Teaching students to create infographics is a great way to help them visualize different types of data. During the process of
making the infographics, students are required to analyze the data and discover different ways of graphically representing that data. I discovered that the excitement of the project had students asking me how to turn a fraction into a percent and visa versa. Suddenly there was a reason to understand math concepts they have been taught but really never applied. Because I would not let them repeat a type of graph on the infographic, they had to come up with several alternative ways to show data.
Start out by showing a YouTube movie on infographics and looking and analyzing several.
Whole Class Activity
- The class collects data on a topic together. Each student has the collection form. The teacher demonstrates how to find the data and how to fill in the form. Every student is writing the same data on the collection form as the teacher. Keep it simple, only collect three sets of data on a topic. It is great if at least one of the data sets compares data. After each set of data, come up with a questions that is answered by that set of data. Check out a good template for data
- The teacher demonstrates sketching out an Infographic on paper:
- Have the students divide graph paper into 4 parts. Explain that they are going to visually represent each of the data in each section of the paper. One section is for the title. Here is a sketch I made with the students on Cyberbullying. The student sketches match mine exactly.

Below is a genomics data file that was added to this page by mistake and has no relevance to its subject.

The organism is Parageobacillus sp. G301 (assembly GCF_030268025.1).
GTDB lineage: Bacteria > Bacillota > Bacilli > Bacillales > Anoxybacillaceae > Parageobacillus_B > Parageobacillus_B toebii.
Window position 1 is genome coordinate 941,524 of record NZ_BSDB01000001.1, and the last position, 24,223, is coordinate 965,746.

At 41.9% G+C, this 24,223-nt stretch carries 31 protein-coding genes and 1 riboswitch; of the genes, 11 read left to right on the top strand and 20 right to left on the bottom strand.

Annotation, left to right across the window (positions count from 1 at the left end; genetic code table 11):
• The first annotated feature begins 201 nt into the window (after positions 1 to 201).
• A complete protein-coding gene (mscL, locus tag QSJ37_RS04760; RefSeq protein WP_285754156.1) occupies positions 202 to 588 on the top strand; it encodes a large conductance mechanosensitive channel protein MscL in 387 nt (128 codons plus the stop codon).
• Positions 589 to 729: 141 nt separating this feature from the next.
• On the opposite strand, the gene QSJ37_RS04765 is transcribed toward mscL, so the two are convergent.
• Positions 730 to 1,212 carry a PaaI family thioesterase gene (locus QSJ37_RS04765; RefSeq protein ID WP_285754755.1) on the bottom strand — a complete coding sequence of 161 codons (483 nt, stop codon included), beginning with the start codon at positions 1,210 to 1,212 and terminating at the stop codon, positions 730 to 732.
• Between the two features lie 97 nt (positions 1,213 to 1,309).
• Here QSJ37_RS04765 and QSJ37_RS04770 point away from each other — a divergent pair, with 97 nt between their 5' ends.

- All students open an Infographic software program. I like Pictochart or Canva, but Google draw works well too. There are many tools you can use to create infographics. Demonstrate how to find graphics that match your sketch. All students create the same infographic with the teacher. At this point it is useful to show lots of samples.
- That process of guiding the students took 2-3 class periods but was well worth the extra effort.
- Provide students with a new data collection form. This time students choose their own topic. I find that providing students’ with a link to 1 or 2 sites with data related to the topic really makes a difference, rather than just letting them try to find it on their own. This streamlines the process since the goal is visualizing data, not research the internet for data. I also let them know that they should record the data first and THEN figure out the question.
- On graph paper, have the students sketch the page. Demonstrate several different ways they can divide the paper into four parts. Look again at samples on the web for ideas.
- Create infographic.
Statistics Websites: Good for data collection
General data on many subjects
Social Media/Cyber Safety